(a) So the 'Mi she'Eino Ish' in our Mishnah - is an animal, who does not qualify as a Bo'el from the Pasuk "ve'Lo Yechalel Zar'o" (because Z'nus with an animal is not called Z'nus [even though it carries with it an Isur S'kilah]).

(b) The Tana of a Beraisa learns from the Pasuk "Lo Savi Esnan Zonah u'Mechir Kelev ... Gam *Sheneihem*" - that this Pasuk is restricted to two cases, and does not incorporate four (meaning that there is no such thing as Esnan Kelev or Mechir Zonah.

(c) The case of ...

1. ... Esnan Kelev - is when a man gives a prostitute a lamb in exchange for having relations with his dog.
2. ... Mechir Zonah - is when a man swaps his prostitute slave-girl for a lamb.
(d) Having included a Shachuf and a Saris in the Din of Sotah, we have a problem as to why the Torah writes "Shichvas Zera". It cannot come to preclude a case where a husband warned her not to ...
1. ... perform an unnatural Bi'ah with the adulterer (like Rav Sheishes suggests) - because the Torah writes "Mishkevei Ishah" (in Acharei-Mos) comparing an unnatural Bi'ah to a natural one (thereby including such a warning in the Din of Sotah).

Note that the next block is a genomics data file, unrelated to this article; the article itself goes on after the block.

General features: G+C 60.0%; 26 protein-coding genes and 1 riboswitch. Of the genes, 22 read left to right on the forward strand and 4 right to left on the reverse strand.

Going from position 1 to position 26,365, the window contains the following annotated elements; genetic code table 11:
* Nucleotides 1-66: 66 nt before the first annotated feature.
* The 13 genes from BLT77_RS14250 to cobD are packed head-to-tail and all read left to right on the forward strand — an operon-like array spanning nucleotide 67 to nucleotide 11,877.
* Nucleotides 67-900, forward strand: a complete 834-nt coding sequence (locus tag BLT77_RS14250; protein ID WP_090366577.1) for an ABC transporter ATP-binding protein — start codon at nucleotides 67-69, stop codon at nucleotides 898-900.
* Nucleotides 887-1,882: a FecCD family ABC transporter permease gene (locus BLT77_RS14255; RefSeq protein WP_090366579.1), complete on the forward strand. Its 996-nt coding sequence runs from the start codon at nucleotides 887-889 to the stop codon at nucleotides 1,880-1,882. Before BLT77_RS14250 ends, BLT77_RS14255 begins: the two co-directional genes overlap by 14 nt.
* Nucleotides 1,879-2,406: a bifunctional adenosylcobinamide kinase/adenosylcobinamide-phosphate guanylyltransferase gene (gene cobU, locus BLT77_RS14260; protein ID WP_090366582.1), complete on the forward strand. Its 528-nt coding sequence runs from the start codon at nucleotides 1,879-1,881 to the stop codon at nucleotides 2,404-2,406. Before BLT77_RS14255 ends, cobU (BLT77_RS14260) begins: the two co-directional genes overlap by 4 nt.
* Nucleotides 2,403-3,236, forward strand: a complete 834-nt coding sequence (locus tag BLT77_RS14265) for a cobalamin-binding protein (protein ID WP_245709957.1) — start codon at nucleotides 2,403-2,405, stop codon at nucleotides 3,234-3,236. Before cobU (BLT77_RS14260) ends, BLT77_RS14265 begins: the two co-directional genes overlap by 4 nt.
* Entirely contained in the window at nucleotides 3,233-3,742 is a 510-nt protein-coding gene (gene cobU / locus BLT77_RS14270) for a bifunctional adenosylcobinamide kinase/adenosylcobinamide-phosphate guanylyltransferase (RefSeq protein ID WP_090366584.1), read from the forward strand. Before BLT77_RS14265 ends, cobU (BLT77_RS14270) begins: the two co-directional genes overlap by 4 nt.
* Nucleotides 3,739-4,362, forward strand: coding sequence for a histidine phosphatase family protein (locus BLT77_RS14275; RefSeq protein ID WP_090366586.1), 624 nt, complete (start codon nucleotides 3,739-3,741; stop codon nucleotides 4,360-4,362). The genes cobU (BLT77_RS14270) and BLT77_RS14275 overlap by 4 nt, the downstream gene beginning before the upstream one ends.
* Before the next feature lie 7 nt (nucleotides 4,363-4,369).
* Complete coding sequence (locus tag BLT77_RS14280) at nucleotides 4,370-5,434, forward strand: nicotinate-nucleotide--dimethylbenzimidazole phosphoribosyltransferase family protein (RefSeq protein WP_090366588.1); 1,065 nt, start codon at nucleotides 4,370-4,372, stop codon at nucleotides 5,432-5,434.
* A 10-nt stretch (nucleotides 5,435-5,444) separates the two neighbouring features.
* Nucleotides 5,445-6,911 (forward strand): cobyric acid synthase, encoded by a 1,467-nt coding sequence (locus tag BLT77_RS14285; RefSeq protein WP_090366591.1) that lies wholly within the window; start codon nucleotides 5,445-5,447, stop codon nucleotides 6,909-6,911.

2. ... lie with him in close proximity, without performing Bi'ah (like Rava suggests - according to our initial understanding) - because even though this may well be an indecent act, there is no reason why it should render a woman a Sotah.
(a) Abaye explains that "Shichvas Zera comes to preclude Neshikah - the first stage of Bi'ah (which entails no more than the touching of the genitals).

(b) We object to Abaye's explanation - on the grounds that although his explanation is acceptable according to those who explain Ha'ara'ah (a partial Bi'ah which the Torah compares to a complete Bi'ah) as 'Hachnasas Atarah' (the entry of the limb), but according to those who explain it to be Neshikah, how can we preclude from the Din of Sotah a case which the Torah has already compared to Bi'ah?

(c) So in order to accommodate those who interpret Ha'ara'ah as Neshikah, we reinstate Rava's answer (that it comes to preclude when the husband warned his wife not to lie with the adulterer in close proximity, without performing Bi'ah). If not for the Pasuk, we may well have thought that the Torah takes its cue from the whim of the husband (and whatever he is fussy about, renders her a Sotah).

Next daf


For further information on
subscriptions, archives and sponsorships,
contact Kollel Iyun Hadaf,